Are Your Shoes Killing Your Feet? Simple Ways to Make Your Shoes More Comfortable

Are Your Shoes Killing Your Feet? Simple Ways to Make Your Shoes More Comfortable

Are Your Shoes Killing Your Feet? Simple Ways to Make Your Shoes More Comfortable

Sid Lipsey

Uncomfortable shoes don’t have to be a fact of life. They can be easily fixed — or prevented in the first place.

“One of the things I see the most is people are wearing their shoes too long and there’s no support left in the shoe,” says Dr. Michele Colon, a California podiatrist and co-founder of 34 Minutes Shoes — which specializes in comfortable and fashionable shoes for women. Dr. Colon also advises you to make sure you aren’t buying shoes that don’t fit you right. “A lot of women try to squeeze into a smaller size,” she says. “And sometimes a lot of our older patients buy shoes that are too big because they think it’ll be more comfortable.” Both are recipes for shoe disasters.

So what can you do to make shoes more comfortable? The secret is kind of a mix of an ounce of prevention and a pound of cure. Here are some possible solutions.

1.  Measure your feet before you buy

“Have your feet measured once a year when you go buy your shoes,” says Colon. “Your feet don’t grow but they do get wider and spread out over time — especially women who’ve had children or as we’re getting older.
2. Going shoe shopping? Do it at the end of the day

“Your feet tend to swell as the day goes on,” says Dr. Colon. So schedule your shoe shopping excursions for the end of the day. “That’s a really good way to make sure you’re getting the right size,” Dr. Colon says.
3. Insoles

Getting yourself some insoles are one of the easiest things you can do to instantly make your shoes more comfortable. “Depending on the shoe, a lot of people need to put an insert into the shoe, like an arch support or some kind of an orthotic,” says Dr. Colon.
4. Heel grips

Adhesive heel grips that you stick on the back of your shoe can help reduce that blister-causing friction. “I’ve used them in the past,” says  Dr. Colon.
5. Use shoe expanders

A wooden shoe expander can help stretch out too-tight shoes. But, again, before you go on a shoe expanding binge, make sure you have the right size. “Usually if your shoes are  too tight in the very beginning, it’s probably they’re a half a size too small,” sats Dr. Colon.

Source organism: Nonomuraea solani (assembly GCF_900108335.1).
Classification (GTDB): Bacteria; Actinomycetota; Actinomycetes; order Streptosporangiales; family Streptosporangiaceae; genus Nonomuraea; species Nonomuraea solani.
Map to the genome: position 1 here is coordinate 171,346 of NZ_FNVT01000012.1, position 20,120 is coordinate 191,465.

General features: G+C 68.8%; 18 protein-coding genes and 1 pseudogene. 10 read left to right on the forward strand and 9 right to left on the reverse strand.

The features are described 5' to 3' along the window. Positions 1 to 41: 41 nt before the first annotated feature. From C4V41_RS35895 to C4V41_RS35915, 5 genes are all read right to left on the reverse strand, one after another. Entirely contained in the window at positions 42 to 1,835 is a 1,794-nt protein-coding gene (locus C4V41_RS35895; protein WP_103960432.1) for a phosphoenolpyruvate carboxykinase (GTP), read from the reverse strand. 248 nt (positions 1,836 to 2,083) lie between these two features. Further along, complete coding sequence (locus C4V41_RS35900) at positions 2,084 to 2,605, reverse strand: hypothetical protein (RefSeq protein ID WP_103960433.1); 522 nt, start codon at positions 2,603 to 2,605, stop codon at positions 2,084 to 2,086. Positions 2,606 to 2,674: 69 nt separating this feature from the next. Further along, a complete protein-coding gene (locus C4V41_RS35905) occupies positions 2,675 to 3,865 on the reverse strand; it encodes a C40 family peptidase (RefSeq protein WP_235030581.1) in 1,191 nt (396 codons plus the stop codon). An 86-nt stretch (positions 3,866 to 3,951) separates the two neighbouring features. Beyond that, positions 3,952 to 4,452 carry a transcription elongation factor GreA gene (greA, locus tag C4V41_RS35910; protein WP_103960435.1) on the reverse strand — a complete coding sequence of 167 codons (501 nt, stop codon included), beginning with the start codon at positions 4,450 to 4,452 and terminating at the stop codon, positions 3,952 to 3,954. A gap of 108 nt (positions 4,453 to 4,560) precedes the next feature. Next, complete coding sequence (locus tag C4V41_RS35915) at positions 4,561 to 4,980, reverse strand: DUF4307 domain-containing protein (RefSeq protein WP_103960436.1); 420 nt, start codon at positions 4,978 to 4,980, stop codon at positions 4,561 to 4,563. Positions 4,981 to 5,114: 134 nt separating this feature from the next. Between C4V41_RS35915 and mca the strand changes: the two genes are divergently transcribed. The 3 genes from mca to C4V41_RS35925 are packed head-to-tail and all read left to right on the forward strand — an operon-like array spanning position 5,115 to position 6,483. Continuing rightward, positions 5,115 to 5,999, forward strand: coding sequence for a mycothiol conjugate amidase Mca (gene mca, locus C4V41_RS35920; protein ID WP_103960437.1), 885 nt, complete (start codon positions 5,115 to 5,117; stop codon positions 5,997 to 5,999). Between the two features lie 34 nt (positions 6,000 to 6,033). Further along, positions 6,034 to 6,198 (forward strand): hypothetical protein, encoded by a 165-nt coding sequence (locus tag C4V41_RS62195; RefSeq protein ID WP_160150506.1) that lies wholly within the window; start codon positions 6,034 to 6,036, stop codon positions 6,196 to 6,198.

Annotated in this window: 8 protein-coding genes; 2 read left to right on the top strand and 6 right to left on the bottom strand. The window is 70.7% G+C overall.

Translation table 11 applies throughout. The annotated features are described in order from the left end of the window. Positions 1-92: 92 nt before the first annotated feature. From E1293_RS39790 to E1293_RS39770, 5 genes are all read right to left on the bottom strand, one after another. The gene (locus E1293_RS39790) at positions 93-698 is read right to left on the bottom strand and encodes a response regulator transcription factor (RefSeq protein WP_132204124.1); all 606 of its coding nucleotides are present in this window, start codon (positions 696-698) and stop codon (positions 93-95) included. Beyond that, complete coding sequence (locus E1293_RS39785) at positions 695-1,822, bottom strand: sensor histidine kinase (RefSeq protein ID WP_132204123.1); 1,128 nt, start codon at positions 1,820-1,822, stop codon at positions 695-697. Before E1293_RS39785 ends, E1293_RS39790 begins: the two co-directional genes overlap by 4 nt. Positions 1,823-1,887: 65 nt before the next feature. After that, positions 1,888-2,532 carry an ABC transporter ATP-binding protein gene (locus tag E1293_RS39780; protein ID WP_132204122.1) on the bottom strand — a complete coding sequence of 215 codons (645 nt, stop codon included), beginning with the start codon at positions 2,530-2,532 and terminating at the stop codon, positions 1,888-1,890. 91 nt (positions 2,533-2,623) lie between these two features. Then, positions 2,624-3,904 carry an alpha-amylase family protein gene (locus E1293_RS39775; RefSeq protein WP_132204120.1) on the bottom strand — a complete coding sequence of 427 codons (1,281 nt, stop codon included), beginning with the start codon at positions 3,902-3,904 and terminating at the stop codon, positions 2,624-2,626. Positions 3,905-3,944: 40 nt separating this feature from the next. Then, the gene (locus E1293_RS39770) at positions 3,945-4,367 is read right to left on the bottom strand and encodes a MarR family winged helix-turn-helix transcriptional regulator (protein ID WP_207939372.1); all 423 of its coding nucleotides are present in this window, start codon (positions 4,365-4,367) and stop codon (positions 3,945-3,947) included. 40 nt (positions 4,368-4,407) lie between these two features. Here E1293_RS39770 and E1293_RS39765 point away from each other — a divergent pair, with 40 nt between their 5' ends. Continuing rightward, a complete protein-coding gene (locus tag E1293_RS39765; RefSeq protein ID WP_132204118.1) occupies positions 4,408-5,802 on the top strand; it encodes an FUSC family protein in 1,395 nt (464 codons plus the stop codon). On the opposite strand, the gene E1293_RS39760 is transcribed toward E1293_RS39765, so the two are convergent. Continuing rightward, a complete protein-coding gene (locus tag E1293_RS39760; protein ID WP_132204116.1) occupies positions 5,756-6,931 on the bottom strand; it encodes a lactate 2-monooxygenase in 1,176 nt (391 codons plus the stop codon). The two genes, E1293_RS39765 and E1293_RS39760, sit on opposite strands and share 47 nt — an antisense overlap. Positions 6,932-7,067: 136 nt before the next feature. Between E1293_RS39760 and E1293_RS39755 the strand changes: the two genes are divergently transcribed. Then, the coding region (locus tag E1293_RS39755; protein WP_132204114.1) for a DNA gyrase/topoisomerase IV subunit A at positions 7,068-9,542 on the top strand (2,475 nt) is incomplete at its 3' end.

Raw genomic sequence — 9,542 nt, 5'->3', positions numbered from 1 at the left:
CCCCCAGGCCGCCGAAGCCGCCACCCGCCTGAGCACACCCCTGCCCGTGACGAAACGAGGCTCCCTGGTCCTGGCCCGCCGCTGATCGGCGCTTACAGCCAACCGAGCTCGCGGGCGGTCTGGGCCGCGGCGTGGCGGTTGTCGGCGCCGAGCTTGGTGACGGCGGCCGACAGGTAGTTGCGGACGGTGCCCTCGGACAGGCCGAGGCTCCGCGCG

6. Clear deodorant

Another way to prevent blisters: rub clear deodorant onto the heel of the shoe to reduce the friction with your foot as you walk. Baby powder or petroleum jelly also works.
7. Sandpaper the bottom of your shoe

The smooth, pristine soles of new shoes really do look amazing. Unfortunately, they’re also incredibly slick and can lead to slips and falls, especially if you’re walking on a slick floor. As hard as it may be to intentionally scuff up your new shoes, rough up those slick soles with sandpaper to improve their grip on the ground.
8. Plastic Wrap

Dr. Colon recounts another shoe-stretching technique she learned from a colleague in a shoe factory. “They would wrap their foot with Saran Wrap and slide their foot into the shoe that way,” she says. They would then walk around in it for a while to stretch out the shoe. Not that Dr. Colon vouches for it. “I’ve personally never tried it,” she says.
9. Taping your toes together

Some fashion publications suggest reducing shoe pain by taping together your third and fourth toes to reduce the pressure on a particular nerve that tends to get squeezed by high heels. But be warned: Dr. Colon is skeptical of this technique. “I wouldn’t recommend it because it would cut off the circulation in your toes if you did it too tight,” she says.
10. Alcohol

Have some leather shoes that could use a bit of loosening up? Mademan.com recommends putting a solution of half rubbing alcohol and half water into a spray bottle and squirting it in the inside of your shoe. Once the shoe’s sufficiently treated, put on some thick socks and walk around in the shoes for a few hours. If you have sensitive skin, you can just stuff the socks right in the shoes and leave them there.
11. Another sock solution

This one doesn’t require alcohol. Take some thick socks and blow-dry them for two minutes. Afterwards, put on the socks and walk around the shoes for a few, allowing the heat from the socks to stretch out the leather.
12. Freeze your shoes?

Take two small plastic sandwich bags, fill them with water, and place them in the toes of your shoes. Then put the shoes in the freezer overnight: as the water in the plastic bags expands, so will your shoe.

Leave a reply